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Don't Freak Out!

It's not worth it!

By Timothy TrimblePublished 4 years ago 3 min read
Photo by Markus Spiske from Pexels

Really! Regardless of how much you feel you want to freak out in a high-pressure situation or crisis, it is not the best course of action. Why?

It's a poor use of your time.

When you're freaking out, you're not accomplishing anything. You are thinking about what went wrong, where to place blame, what to do for revenge, and you're facing significant anxiety or a possible panic attack. Usually, this is not just a few minutes. It could ruin your entire day or more. Ask yourself, "What else can I be doing with this time?" How could you be more productive or do something beneficial for yourself or others?

It makes you look bad.

If you're not clear thinking enough to hide in a closet or the bathroom while you have your freak out, then chances are others are watching. If it's a close friend or family member, they will come to your aid and help you calm down. But now, you're not only wasting your time but theirs as well. If your workmates, associates, or schoolmates are watching, can you imagine what is going through their heads? Are they going to want to be near you in future high-stress situations? Will they seek you out as a team member?

It's not healthy!

Science has proven that getting mad, angry, stressed out, and freaking out is not healthy. It raises your blood pressure, puts stress on your heart, and increases the acidy in your digestive system—people who are chronically stressed end up having strokes, heart attacks, and significantly shortened life-spans.

You can't think clearly.

If you're in a situation causing you to freak out, you're usually facing a difficult decision. And if you're stressing out, you are not going to be thinking clearly. Any choices you make while in this mode are not going to be your best. That leads to regret and more opportunities for additional stress. Which leads to:

You'll say something you'll regret!

If your freaking out session is during a conversation, chances are you are going to say something harsh that you'll regret later. While you can always come back and appologize, you can't take back words that have already been stated.

So, what can you do about it?

Take a deep breath!

I wish I could remember where I read this, but if everyone took an extra six seconds to pause and reflect before reacting, the world would be a much nicer place. One way to do this is to take a deep breath. Fill your lungs, hold it for a few seconds, then blow it out slowly. This action forces your body to slow your heartbeat. More oxygen is delivered to your brain, and your blood pressure drops. Your thinking becomes more precise, and you're calmer.


Stretch out your legs and arms. Wiggle your fingers and toes. Rotate and extend your neck. All of these actions increase blood flow, oxygen delivery, and makes you focus on something other than the issue causing you stress.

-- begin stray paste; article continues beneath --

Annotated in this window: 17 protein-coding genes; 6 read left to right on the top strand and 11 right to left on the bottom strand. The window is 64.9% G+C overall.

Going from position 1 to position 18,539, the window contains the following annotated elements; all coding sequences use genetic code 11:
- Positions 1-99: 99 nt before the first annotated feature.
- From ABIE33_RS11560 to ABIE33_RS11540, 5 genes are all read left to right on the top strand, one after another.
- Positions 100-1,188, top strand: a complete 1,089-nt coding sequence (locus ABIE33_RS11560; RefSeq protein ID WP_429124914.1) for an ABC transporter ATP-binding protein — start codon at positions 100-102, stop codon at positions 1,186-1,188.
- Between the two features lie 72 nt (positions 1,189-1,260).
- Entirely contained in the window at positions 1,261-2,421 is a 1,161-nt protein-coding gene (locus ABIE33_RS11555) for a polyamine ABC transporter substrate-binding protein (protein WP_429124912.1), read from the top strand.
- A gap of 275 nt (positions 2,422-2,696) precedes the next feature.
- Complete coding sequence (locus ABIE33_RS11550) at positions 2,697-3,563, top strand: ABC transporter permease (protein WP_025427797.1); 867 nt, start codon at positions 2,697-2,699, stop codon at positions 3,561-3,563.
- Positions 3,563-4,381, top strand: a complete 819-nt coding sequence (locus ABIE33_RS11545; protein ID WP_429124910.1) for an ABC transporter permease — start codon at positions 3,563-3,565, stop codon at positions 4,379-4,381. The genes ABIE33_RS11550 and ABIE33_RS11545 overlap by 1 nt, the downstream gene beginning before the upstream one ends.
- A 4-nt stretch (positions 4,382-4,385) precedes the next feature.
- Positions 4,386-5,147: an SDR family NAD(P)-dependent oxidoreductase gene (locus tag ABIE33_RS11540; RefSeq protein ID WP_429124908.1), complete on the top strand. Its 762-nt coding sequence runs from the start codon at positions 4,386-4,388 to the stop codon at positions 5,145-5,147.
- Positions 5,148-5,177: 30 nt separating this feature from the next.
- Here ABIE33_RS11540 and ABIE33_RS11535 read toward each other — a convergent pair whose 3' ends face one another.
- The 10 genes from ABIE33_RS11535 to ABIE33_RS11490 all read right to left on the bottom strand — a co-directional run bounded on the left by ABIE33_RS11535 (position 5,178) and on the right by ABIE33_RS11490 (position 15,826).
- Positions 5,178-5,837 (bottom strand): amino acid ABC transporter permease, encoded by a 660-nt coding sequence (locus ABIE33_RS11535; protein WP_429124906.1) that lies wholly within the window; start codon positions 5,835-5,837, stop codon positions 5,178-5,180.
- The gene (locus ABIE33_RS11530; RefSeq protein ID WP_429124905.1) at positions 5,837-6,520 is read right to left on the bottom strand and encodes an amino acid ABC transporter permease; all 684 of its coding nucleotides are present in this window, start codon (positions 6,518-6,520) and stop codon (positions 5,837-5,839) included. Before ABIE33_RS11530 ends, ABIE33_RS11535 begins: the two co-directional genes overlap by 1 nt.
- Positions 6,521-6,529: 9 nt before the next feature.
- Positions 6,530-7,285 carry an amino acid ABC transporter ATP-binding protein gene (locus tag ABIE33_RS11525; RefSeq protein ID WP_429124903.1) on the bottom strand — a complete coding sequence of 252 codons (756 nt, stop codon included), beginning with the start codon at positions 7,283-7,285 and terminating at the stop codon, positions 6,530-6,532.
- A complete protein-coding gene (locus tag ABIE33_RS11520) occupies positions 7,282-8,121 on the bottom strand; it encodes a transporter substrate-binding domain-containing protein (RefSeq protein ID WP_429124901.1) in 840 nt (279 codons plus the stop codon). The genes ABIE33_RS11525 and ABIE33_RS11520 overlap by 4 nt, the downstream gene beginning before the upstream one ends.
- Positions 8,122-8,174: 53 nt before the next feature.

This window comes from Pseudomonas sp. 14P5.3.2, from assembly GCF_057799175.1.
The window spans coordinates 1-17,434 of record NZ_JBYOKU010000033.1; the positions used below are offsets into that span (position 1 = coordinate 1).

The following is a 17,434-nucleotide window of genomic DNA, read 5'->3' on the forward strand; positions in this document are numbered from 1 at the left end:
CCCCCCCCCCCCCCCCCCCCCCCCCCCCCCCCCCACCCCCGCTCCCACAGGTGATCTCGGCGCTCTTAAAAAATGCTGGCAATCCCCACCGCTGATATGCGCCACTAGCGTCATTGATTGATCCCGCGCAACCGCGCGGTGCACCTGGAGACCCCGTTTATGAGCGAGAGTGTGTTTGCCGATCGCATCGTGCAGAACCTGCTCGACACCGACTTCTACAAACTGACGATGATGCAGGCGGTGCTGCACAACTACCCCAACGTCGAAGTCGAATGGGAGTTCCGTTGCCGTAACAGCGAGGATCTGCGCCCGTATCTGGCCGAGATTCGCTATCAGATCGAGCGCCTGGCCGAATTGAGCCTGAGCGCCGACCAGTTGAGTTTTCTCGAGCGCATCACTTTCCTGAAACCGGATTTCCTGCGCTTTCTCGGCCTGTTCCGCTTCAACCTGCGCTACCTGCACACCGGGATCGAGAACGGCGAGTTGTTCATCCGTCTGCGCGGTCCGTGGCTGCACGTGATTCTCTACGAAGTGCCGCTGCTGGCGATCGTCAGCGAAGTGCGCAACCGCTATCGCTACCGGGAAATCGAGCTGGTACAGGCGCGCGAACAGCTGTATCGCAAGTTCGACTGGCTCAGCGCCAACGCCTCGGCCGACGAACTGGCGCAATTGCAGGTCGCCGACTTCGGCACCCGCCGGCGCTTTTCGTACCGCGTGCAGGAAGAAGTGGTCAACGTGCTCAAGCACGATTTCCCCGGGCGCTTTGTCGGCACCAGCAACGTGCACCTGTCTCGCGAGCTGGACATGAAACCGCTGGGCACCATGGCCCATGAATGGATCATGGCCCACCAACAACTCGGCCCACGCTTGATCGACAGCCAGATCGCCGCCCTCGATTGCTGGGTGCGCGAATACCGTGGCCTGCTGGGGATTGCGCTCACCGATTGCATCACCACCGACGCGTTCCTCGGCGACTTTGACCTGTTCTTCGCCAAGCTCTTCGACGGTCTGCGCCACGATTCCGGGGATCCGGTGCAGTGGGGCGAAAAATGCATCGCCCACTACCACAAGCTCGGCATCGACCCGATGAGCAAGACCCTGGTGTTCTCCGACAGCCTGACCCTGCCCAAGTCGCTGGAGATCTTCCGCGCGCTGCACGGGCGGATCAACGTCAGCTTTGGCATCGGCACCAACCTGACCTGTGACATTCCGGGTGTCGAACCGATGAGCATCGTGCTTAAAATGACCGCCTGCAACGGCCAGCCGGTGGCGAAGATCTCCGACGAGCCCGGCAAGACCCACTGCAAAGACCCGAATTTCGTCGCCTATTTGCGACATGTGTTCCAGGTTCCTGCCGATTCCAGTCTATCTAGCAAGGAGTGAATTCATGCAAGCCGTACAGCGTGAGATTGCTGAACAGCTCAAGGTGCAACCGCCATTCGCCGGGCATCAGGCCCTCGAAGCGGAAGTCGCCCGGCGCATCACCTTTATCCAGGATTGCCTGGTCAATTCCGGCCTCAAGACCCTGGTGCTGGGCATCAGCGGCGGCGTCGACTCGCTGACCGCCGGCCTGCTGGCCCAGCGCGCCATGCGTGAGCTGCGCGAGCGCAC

Make a cup of something.

In many outdoor survival handbooks, one of the recommended steps to take when you're lost is to start a fire and make a cup of tea. The goal is not to sip and drink tea. The goal is to do something that requires a natural process that takes your mind off the panic-inducing fear of being lost. Taking yourself away from the stressful situation for fifteen minutes can go a long way toward providing clarity and calmness.


I used to play in a band. One night we were in the recording studio, and nothing was going right. There were technical difficulties, we couldn't get ourselves in synch with one another, and nothing was sounding good. One of my bandmates made us follow him out of the studio and out on to the street. He then had us all run a mad dash down the road. Even though we all thought he was crazy, we did it. We stumbled back into the studio, out of breath, and laughing. That turned into one of our most creative and best-sounding recording sessions. The mad dash got our blood flowing, cleared our thinking, refocused our minds, and refreshed our bodies. 

Even if you can only go for a brisk walk for fifteen minutes, it is far better than stewing in your stress and frustrations. You might think that you don't have fifteen minutes to waste. Trust me. It is not a waste. What you spend in those minutes exercising, you will regain in positive productivity.

So, do me a favor. Pass this on, then go for a walk. Remember, don't freak out! It's not worth it!

Copyright (c) 2020, Timothy Trimble    

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About the Creator

Timothy Trimble

Timothy is a published author of Science Fiction & Fantasy stories.

His latest novel, "Air Born" can be found at book stores & online. His tips and articles on the life of a writer will continue.

He can be followed at

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